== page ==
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A mathematical framework for rigid contact detection between quadric and superquadric surfaces. (English) Zbl 1376.70012
Summary: The calculation of the minimum distance between surfaces plays an important role in computational mechanics, namely, in the study of constrained multibody systems where contact forces take part. In this paper, a general rigid contact detection methodology for non-conformal bodies, described by ellipsoidal and superellipsoidal surfaces, is presented. The mathematical framework relies on simple algebraic and differential geometry, vector calculus, and on the \(C^2\) continuous implicit representations of the surfaces. The proposed methodology establishes a set of collinear and orthogonal constraints between vectors defining the contacting surfaces that, allied with \(loci\) constraints, which are specific to the type of surface being used, formulate the contact problem. This set of non-linear equations is solved numerically with the Newton-Raphson method with Jacobian matrices calculated analytically. The method outputs the coordinates of the pair of points with common normal vector directions and, consequently, the minimum distance between both surfaces. Contrary to other contact detection methodologies, the proposed mathematical framework does not rely on polygonal-based geometries neither on complex non-linear optimization formulations. Furthermore, the methodology is extendable to other surfaces that are (strictly) convex, interact in a non-conformal fashion, present an implicit representation, and that are at least \(C^{2}\) continuous. Two distinct methods for calculating the tangent and binormal vectors to the implicit surfaces are introduced: (i) a method based on the Householder reflection matrix; and (ii) a method based on a square plate rotation mechanism. The first provides a base of three orthogonal vectors, in which one of them is collinear to the surface normal. For the latter, it is shown that, by means of an analogy to the referred mechanism, at least two non-collinear vectors to the normal vector can be determined. Complementarily, several mathematical and computational aspects, regarding the rigid contact detection methodology, are described. The proposed methodology is applied to several case tests involving the contact between different (super) ellipsoidal contact pairs. Numerical results show that the implemented methodology is highly efficient and accurate for ellipsoids and superellipsoids.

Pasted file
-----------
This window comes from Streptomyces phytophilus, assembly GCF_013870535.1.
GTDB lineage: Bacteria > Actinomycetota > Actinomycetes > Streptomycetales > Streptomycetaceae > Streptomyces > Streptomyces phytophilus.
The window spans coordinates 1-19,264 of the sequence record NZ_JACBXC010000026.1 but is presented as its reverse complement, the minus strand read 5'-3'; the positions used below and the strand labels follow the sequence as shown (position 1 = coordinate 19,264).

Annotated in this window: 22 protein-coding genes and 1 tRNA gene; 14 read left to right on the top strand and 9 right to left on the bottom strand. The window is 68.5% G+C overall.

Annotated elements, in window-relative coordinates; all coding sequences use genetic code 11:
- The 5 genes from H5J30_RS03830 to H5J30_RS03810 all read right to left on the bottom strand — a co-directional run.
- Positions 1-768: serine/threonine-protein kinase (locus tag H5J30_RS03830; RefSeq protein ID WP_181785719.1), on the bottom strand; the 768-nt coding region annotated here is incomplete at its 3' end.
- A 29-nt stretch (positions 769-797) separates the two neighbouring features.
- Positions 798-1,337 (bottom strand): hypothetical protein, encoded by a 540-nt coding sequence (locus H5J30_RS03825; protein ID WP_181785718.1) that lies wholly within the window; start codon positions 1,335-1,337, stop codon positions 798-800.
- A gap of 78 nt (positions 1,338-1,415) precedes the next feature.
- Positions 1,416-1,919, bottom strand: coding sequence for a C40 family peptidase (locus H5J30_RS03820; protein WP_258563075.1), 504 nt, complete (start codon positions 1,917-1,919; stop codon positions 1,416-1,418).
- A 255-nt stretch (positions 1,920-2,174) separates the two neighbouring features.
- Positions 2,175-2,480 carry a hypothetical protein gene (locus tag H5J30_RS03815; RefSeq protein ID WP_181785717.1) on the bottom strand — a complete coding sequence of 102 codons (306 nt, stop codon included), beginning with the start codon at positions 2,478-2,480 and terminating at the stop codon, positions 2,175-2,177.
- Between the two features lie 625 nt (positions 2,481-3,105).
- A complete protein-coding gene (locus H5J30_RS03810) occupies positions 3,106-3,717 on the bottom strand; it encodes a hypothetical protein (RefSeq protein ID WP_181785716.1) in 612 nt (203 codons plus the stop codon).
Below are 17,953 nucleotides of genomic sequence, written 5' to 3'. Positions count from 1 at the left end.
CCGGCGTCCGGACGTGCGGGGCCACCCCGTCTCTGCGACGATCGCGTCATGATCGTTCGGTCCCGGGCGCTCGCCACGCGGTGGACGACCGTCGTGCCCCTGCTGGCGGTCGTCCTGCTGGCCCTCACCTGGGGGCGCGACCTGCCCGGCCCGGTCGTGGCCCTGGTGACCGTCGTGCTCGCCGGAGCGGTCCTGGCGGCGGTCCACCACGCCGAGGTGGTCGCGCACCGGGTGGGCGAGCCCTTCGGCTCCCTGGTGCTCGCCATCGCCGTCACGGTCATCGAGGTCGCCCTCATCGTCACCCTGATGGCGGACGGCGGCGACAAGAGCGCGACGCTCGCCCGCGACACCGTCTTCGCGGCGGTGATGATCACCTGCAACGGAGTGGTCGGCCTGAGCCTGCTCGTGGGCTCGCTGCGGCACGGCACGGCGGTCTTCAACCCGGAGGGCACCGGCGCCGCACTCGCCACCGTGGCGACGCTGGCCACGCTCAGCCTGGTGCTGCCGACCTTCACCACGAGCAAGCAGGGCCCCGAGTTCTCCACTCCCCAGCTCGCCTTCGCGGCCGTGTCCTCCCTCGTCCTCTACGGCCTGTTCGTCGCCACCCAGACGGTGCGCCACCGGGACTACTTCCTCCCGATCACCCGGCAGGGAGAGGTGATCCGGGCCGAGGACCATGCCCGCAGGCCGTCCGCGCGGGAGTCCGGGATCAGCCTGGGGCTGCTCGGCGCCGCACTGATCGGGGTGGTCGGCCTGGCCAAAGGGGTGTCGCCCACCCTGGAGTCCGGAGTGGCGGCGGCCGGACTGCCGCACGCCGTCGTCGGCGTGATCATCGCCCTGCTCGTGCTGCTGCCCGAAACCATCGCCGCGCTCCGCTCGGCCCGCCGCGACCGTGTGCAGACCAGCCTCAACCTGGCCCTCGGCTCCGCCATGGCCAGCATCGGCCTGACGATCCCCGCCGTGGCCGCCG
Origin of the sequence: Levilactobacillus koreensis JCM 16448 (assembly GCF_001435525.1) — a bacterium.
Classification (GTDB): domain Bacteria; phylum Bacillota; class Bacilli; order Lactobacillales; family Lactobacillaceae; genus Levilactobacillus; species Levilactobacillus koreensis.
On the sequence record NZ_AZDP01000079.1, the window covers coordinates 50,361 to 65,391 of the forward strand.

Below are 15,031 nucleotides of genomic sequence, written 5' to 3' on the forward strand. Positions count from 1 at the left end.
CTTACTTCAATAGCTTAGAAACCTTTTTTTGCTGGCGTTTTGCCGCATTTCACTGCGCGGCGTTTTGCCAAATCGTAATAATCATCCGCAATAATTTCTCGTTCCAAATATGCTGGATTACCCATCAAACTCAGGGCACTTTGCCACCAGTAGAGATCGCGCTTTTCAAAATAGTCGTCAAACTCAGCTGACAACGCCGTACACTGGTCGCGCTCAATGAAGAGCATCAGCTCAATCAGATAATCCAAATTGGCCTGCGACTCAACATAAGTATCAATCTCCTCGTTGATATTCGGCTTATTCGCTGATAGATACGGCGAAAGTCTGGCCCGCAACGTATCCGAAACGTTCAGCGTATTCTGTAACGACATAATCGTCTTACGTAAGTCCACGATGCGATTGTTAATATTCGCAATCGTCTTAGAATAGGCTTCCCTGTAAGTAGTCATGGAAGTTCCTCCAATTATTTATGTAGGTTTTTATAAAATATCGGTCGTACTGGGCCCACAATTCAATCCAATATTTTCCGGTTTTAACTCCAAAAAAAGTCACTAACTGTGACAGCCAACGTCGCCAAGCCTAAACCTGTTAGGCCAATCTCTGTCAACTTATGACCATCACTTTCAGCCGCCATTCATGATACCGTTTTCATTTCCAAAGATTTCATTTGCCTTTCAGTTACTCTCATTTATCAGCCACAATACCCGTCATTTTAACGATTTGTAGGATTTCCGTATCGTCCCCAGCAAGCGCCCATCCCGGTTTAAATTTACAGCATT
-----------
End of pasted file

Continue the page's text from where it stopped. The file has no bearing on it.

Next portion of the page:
70E55 Dynamics of multibody systems
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